In Nassau County, pre-K special ed. providers may get substantial raise


A sector of special education services for young children has been severely underfunded for 25 years, according to some lawmakers — but that could soon change.

Nassau County officials propose giving those early childhood intervention service providers a raise, potentially elevating compensation from $40 per half-hour to $50.

The increase will affect providers who officer critical preschool services — like speech, occupational and physical therapy — to children between 3 and 5 with special needs as they get ready for kindergarten.

“We have many people who require services here,” County Executive Bruce Blakeman said of contractual preschool special education services. “It provides preschool services to children throughout Nassau County.”

Joined at a recent news conference with Republican county leaders like Michael Giangregorio, Samantha Goetz and Mazi Pilip, as well as dozens of educators and parents of children with special needs, Blakeman described the county’s compensation for such providers as “below the average.”

Giangregorio brought this issue to light, the county executive said. He’s long been an advocate for children and adults with special needs, and says the county has had a hard time retaining therapists because compensation simply was not competitive to what was being offered in surrounding regions.

“We checked with our budget office and we made a determination that we could increase” the compensation, Blakeman said.

Giangregorio, who’s district represents parts of Merrick, Bellmore, Wantagh and Seaford, said he was honored to stand with Blakeman for this “monumental decision that reflects our unwavering commitment to early childhood education.” Especially as a father of someone with autism.

“My son is now 23, so the last time he received (pre-K special education) services was quite a while ago, and there has not been a raise since he’s been in the system,” Giangregorio said. “Back then, it was difficult to find providers. These people that come into your homes, or that work in agencies — they’re really doing God’s work. They’re helping to improve the lives of these individuals.”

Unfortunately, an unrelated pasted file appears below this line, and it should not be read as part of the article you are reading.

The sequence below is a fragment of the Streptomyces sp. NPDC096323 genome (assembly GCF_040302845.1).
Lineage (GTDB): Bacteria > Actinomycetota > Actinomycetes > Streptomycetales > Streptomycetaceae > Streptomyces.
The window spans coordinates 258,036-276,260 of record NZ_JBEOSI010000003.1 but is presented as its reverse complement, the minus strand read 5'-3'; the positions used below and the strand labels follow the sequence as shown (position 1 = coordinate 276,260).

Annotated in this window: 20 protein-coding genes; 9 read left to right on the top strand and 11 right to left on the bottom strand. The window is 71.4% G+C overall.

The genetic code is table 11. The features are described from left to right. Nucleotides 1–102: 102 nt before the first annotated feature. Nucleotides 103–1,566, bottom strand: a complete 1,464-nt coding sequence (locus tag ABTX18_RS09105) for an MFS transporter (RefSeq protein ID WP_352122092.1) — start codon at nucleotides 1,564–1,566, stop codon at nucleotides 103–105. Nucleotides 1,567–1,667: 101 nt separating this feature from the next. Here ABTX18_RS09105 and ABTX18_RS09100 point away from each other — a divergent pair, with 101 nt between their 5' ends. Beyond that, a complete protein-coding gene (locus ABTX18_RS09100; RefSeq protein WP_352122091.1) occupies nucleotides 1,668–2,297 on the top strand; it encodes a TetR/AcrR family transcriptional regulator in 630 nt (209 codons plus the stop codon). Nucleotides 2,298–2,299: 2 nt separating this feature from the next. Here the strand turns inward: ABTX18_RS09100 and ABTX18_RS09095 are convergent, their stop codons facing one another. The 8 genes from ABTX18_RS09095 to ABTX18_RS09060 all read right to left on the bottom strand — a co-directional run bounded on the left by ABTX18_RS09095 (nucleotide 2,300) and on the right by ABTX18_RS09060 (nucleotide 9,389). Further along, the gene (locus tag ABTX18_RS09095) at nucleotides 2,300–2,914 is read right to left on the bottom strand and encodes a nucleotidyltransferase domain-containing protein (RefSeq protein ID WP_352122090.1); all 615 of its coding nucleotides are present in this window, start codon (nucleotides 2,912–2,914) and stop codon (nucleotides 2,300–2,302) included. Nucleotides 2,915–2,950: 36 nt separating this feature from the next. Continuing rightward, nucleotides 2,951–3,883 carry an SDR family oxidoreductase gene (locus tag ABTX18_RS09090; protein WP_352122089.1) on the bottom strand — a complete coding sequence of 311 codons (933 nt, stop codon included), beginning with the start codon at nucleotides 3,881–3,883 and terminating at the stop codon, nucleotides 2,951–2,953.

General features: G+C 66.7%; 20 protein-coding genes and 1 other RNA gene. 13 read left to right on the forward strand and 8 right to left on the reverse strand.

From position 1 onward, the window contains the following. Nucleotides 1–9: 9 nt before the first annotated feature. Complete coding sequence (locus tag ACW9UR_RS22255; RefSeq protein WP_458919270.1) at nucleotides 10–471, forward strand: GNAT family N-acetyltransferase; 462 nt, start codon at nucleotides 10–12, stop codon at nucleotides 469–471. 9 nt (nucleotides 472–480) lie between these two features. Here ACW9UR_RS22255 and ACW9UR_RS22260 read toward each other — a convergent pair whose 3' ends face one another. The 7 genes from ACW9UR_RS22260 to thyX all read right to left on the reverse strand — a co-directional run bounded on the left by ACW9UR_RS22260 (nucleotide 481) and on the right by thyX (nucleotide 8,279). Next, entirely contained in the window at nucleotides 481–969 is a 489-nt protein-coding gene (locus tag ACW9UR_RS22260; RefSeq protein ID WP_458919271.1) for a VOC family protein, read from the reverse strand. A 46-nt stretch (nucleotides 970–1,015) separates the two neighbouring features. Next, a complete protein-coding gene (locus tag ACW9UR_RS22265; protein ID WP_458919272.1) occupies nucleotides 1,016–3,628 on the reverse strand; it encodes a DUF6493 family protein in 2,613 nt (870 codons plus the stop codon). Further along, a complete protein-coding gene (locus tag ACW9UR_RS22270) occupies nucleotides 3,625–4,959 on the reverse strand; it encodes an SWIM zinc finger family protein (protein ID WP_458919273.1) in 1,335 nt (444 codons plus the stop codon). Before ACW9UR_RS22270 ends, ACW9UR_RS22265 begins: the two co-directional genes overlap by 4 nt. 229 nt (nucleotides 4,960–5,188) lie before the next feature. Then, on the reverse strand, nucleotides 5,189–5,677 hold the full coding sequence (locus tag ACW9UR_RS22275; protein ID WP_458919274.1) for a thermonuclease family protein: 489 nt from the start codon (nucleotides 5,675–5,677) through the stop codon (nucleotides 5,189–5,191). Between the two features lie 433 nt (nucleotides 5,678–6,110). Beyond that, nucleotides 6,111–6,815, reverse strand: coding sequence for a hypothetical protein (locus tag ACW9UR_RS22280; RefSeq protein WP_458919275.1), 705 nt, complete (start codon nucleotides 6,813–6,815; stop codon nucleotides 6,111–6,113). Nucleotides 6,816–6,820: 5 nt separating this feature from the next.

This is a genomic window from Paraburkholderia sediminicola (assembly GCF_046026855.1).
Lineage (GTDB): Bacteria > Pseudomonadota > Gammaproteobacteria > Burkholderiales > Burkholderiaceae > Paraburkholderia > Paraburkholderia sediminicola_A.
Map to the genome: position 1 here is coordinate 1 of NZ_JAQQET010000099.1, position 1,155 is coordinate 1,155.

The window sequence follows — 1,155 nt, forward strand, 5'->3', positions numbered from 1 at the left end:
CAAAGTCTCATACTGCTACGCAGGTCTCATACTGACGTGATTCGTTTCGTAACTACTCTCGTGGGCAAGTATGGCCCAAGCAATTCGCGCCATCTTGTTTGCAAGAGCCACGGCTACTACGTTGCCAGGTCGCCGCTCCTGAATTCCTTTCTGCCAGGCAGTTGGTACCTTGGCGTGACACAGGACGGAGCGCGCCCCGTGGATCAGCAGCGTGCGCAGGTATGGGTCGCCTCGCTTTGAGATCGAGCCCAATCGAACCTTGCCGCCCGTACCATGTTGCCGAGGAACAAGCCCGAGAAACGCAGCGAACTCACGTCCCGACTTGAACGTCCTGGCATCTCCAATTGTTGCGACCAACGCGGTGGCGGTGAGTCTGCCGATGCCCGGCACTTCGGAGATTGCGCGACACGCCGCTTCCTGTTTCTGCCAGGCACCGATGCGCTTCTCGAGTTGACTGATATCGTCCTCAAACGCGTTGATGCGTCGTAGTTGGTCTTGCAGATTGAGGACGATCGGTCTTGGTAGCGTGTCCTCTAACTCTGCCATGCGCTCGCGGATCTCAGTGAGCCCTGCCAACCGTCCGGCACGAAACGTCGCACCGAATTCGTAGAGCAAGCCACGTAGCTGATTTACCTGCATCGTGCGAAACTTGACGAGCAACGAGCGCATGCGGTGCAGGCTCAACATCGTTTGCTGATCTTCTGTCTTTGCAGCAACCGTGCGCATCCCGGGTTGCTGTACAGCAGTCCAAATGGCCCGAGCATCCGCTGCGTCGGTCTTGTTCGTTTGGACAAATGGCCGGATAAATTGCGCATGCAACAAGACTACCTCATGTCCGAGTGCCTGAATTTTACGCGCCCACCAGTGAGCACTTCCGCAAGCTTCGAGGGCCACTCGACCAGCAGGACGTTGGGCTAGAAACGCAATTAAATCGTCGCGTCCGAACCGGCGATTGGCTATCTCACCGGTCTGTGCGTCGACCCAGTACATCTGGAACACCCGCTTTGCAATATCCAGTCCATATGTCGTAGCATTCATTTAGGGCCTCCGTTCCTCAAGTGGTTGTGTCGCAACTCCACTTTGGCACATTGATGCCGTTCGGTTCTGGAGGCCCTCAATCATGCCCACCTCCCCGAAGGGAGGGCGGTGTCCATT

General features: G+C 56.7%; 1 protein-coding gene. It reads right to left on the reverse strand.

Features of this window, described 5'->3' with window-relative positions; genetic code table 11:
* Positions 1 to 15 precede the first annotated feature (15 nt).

The earlier a child receives services, Giangregorio said, the better the outcome.

“My child will be an adult longer than he’s a child,” the county legislator said. “The costs are always more when you’re an adult. For far too long, the wages of these early intervention educators and therapists have not reflected the true value of their work.”

Dr. Irina Gelman, the county’s health commissioner, explained her office has to go before the county’s health board to propose the raise.

“We are very grateful for this opportunity to bring this forward in front of our board,” she said. “We’re very hopeful they will adopt this new rate, which will be instrumental in providing services to our children, our families, and adequately reimburse our providers. These are rates for preschool related services that have not been raised since 1999 — so it’s long overdue.”

But Democrats in the county legislature say the need for raises has not been a secret. Siela Bynoe, for instance, says she has advocated for preschool special education funding for nearly a decade — especially so in the last few months.

“While I am glad that the county executive has heeded the advocacy of practitioners and the Democratic minority by taking this first step, much more must still be done to repair the damage caused by three decades of stagnation,” she said. “Moving forward, the county must raise awareness about the availability of these resources, and remain vigilant so that we can never again find ourselves paying the lowest rates in New York for these critical services.”

The raise, if approved, will be appreciated by families, according to Jon Feingold, the executive director of the Hagedorn Little Village School, a publicly funded, nonprofit school for children with developmental disabilities in Seaford.

“Sadly, there has been a shortage of these clinicians and it’s been difficult to attract and to retain those staff members to provide these essential services to families,” he said. “With this increase, we take a giant step towards helping to address that.”